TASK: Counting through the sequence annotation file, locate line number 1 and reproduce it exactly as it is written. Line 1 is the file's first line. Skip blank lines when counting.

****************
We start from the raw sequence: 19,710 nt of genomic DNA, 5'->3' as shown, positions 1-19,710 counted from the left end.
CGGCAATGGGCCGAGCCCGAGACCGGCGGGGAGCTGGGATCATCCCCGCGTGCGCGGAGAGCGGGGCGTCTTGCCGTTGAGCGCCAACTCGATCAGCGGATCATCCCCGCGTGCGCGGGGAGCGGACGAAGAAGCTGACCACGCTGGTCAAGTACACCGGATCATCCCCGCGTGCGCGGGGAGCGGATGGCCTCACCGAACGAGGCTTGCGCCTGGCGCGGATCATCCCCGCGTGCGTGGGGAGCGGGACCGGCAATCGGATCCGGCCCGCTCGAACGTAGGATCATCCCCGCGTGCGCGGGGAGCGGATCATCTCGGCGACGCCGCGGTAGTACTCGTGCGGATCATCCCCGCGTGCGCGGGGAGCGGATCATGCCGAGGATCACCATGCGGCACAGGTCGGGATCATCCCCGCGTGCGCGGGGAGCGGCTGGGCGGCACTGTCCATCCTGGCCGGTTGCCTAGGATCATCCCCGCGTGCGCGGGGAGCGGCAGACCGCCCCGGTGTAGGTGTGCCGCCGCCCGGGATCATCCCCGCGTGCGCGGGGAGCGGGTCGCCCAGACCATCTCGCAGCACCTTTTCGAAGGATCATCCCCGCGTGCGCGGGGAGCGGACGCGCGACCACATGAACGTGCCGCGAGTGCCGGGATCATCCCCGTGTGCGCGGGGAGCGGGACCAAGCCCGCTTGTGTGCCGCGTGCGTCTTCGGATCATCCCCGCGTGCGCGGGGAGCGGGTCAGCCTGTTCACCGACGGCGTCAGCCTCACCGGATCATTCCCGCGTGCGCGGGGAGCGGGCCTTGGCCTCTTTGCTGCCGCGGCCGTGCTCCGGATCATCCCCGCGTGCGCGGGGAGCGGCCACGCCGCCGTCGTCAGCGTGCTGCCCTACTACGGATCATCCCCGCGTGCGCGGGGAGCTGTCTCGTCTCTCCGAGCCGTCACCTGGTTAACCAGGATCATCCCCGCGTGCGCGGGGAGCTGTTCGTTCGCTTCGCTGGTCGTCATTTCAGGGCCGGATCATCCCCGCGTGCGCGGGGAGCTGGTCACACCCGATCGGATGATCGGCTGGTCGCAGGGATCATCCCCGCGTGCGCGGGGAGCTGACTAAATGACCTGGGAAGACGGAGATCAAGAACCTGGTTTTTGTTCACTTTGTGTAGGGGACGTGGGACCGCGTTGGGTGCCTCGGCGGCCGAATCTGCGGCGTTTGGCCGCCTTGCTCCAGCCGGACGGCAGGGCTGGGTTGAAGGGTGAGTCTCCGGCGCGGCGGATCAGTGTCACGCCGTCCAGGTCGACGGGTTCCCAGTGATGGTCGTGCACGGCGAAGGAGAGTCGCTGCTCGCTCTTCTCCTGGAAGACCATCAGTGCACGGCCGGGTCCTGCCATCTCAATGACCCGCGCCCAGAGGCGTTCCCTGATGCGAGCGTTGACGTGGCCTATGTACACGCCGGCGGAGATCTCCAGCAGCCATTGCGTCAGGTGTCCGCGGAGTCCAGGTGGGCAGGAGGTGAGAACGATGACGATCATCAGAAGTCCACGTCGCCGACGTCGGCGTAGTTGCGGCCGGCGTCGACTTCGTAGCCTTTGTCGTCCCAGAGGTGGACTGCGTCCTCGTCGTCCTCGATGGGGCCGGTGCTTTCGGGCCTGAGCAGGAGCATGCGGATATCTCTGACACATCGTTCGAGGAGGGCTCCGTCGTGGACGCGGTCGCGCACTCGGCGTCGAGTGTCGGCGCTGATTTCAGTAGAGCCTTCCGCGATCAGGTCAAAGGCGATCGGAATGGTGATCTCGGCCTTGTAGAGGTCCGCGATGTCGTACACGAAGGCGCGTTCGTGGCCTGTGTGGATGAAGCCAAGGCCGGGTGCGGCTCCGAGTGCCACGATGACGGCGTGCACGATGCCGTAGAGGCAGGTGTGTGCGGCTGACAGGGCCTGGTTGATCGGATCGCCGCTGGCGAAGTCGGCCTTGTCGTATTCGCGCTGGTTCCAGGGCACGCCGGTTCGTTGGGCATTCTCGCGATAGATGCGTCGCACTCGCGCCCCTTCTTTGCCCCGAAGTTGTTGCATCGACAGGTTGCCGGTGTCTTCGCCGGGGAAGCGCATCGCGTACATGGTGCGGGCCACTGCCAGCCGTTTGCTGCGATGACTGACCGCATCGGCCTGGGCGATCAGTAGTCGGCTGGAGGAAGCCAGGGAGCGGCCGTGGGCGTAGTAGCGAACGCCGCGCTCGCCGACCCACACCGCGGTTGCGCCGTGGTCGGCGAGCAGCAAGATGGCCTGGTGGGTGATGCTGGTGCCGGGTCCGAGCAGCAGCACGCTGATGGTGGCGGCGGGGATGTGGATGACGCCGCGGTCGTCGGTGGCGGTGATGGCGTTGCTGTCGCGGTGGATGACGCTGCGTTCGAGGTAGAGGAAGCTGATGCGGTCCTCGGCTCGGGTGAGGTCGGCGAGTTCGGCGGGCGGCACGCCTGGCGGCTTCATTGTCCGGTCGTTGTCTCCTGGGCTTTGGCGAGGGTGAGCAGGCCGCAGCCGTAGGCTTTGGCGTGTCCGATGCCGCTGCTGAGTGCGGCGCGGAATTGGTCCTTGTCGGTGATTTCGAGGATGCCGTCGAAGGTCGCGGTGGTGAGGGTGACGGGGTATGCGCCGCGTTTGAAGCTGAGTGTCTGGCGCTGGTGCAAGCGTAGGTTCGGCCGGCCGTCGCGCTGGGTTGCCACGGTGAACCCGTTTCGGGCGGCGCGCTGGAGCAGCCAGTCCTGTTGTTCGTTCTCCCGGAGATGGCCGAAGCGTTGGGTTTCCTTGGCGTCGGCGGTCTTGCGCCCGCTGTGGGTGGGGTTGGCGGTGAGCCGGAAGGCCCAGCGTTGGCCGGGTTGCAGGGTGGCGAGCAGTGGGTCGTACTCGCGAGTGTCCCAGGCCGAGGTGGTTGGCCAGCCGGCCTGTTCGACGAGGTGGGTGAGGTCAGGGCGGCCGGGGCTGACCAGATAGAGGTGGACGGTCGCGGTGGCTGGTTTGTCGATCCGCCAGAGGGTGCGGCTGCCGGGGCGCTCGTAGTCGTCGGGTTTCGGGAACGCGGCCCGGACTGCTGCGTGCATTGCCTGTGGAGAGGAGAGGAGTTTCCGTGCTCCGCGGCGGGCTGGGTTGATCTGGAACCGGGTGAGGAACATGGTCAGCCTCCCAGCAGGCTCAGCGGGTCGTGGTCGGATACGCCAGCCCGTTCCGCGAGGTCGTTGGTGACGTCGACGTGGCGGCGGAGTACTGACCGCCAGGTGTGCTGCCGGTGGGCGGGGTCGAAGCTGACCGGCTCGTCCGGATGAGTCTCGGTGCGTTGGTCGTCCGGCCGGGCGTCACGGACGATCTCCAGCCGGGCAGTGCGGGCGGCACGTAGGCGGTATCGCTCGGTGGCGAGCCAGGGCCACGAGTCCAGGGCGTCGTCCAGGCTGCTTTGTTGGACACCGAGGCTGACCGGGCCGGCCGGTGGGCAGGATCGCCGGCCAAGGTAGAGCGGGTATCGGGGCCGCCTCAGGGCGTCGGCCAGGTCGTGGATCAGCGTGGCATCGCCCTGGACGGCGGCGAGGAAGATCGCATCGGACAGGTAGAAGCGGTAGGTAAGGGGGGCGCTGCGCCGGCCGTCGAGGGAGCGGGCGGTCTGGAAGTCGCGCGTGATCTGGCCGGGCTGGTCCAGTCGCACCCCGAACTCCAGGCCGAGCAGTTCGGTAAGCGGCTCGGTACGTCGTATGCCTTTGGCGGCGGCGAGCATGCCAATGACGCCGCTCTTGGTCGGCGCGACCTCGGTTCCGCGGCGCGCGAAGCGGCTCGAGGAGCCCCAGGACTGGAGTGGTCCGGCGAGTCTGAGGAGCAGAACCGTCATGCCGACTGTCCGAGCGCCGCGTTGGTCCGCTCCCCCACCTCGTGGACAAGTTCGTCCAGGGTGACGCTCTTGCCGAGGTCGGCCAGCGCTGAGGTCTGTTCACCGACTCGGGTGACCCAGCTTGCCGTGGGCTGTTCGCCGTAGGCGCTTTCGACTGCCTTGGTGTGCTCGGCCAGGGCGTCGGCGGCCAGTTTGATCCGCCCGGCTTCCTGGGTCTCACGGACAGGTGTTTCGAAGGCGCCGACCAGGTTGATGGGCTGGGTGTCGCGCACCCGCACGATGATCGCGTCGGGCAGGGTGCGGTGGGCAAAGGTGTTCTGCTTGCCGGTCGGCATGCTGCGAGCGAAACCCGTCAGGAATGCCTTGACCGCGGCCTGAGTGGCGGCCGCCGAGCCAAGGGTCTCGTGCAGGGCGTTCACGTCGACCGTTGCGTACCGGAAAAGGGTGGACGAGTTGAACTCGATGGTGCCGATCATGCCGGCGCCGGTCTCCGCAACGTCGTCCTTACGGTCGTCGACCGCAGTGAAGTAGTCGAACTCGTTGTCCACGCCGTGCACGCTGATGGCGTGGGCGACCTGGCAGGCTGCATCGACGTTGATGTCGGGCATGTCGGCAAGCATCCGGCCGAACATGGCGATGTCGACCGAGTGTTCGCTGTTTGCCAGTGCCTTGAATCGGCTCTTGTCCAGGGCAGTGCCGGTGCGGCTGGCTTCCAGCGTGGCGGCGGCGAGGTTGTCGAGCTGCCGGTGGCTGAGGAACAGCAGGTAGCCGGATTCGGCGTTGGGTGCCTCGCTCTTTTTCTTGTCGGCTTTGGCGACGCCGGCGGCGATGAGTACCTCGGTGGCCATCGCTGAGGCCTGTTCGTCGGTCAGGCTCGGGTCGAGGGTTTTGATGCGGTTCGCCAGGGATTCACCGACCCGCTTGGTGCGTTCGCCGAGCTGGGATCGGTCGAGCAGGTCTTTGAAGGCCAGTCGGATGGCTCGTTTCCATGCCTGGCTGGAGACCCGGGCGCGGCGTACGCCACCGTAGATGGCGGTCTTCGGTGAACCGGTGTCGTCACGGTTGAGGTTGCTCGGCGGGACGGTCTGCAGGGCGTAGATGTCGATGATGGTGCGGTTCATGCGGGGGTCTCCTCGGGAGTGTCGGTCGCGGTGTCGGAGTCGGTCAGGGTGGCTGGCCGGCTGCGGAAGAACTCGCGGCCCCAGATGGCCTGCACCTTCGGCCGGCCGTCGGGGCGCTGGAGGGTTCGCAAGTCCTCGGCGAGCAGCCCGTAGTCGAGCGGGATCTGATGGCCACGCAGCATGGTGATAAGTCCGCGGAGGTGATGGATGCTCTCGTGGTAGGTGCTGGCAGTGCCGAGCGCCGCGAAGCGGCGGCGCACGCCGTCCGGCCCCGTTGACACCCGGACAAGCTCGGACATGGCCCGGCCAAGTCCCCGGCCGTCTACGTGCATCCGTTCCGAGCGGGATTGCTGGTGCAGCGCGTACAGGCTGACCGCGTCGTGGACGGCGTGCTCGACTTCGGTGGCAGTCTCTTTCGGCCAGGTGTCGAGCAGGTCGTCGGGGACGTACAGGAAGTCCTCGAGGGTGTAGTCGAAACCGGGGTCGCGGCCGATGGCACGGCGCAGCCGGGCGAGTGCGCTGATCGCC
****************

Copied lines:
We start from the raw sequence: 19,710 nt of genomic DNA, 5'->3' as shown, positions 1-19,710 counted from the left end.